West Virginia hospital's new copay policy aims to curb nonemergency visits in the ER

South Charleston, W.Va.-based Thomas Memorial Hospital hopes to reduce visits to its emergency room by charging upfront copays to patients who visit the ER for nonemergency care. The hospital will begin charging copays in August.

Dan Lauffer, president and CEO of Thomas Health, recently answered questions from Becker's Hospital Review about the initiative and how people have responded.

Note: Responses have been lightly edited for length and clarity. 

Question: How does the initiative work?

Dan Lauffer: We're in the beginning stages of educating our patients who present with a nonemergency issue in our ER that a copay will be collected. They can choose to be seen in our care clinic, which is 15 feet away from the waiting area of the ER — at a reduced cost and shorter wait time. We're trying to change the thought process of our culture to learn how to properly access the system. If we don't do this, the system will never change.

Q: Why did the hospital choose to implement this initiative?

DL: The reason we chose to do this is because we wanted to change the culture and teach our community how to get the care they need in the proper setting. About 30 percent to 40 percent of our ER visits are nonemergency visits, and I think that's partly why we need to emphasize the usage of our care clinics; to give them the access to care that they need in the setting that's best suited for their issue.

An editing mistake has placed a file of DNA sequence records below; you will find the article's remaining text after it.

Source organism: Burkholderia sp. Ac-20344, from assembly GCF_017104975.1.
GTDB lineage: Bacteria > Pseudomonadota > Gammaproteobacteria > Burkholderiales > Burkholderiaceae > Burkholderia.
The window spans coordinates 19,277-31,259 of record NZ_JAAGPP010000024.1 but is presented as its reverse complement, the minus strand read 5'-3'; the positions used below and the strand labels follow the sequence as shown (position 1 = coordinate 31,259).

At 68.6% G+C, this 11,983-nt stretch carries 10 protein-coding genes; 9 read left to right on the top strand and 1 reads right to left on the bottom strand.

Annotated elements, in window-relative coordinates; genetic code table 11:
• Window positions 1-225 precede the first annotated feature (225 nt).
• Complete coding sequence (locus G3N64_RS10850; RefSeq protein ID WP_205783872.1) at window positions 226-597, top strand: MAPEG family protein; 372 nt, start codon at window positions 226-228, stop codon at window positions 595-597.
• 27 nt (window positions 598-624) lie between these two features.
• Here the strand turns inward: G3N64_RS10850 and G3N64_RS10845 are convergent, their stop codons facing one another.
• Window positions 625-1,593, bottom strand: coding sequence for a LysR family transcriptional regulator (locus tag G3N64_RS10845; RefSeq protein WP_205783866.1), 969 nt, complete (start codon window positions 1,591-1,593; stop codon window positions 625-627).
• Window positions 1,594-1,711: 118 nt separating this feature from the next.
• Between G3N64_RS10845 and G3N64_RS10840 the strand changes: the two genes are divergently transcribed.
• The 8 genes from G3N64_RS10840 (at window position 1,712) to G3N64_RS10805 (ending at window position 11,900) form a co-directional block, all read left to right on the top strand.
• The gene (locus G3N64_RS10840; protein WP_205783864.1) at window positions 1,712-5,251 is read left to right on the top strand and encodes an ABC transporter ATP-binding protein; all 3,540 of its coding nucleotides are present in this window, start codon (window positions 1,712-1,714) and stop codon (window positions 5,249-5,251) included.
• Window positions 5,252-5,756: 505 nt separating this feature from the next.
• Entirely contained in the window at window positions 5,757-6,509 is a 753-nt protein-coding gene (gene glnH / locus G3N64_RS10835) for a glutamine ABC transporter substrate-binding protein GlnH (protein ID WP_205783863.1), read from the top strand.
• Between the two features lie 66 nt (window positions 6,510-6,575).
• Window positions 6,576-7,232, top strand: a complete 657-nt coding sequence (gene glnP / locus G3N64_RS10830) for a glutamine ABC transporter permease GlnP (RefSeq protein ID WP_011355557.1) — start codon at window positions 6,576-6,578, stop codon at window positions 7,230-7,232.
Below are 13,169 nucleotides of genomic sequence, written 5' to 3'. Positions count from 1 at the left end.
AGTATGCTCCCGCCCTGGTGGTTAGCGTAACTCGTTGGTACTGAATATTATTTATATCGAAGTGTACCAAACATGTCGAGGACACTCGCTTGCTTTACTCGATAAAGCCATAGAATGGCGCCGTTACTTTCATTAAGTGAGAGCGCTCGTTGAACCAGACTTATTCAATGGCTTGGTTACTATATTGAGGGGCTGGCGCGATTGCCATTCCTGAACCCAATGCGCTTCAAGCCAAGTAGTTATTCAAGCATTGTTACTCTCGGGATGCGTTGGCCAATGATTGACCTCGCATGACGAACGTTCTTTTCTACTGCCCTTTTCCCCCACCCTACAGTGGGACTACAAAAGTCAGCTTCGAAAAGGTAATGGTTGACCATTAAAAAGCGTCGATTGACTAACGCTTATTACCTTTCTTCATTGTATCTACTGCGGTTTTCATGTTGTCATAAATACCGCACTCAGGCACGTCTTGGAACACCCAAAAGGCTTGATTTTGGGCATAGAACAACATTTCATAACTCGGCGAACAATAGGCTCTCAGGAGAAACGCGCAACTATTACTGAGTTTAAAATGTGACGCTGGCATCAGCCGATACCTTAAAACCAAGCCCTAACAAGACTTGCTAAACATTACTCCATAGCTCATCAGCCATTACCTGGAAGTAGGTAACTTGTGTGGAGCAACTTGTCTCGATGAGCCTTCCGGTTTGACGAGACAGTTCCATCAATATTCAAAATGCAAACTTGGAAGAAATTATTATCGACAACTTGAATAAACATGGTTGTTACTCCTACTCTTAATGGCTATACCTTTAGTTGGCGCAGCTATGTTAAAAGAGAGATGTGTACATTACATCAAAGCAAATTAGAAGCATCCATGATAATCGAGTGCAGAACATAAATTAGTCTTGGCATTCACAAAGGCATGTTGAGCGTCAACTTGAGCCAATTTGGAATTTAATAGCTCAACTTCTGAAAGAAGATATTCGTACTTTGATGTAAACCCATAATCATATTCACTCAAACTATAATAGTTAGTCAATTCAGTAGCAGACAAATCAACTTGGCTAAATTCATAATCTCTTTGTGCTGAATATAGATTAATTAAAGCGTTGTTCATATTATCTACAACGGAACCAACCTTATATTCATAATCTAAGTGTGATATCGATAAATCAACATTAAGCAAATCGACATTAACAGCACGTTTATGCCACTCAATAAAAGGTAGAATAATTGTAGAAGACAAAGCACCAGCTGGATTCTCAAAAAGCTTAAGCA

Q: How many patients will this affect?

DL: We have a total of 35,000 visits in the ER annually, both for emergency and nonemergency care. About 30 percent of those patients present with nonemergency issues.

Q: What is the ultimate goal of the initiative?

DL: The ultimate goal is to educate the community about the care they have access to and how to use it properly, and that is what we as a healthcare organization should do. Think about it — fee-for-service was predicated on volume, and now we're shifting toward fee-for-value, so it is to our advantage to try to educate our patients the best way possible.

Q: How are people reacting to this initiative?

DL: By in large I think people are appreciative of the fact that we are making a strong effort to educate our patients about the system. Naturally there's one or two people who have complained but overall it's been well-received.

Q: Do you think other hospitals will follow suit by implementing a similar policy?

DL: I think so. As far as we know, we are the only health system in the state who is working on this effort.

 

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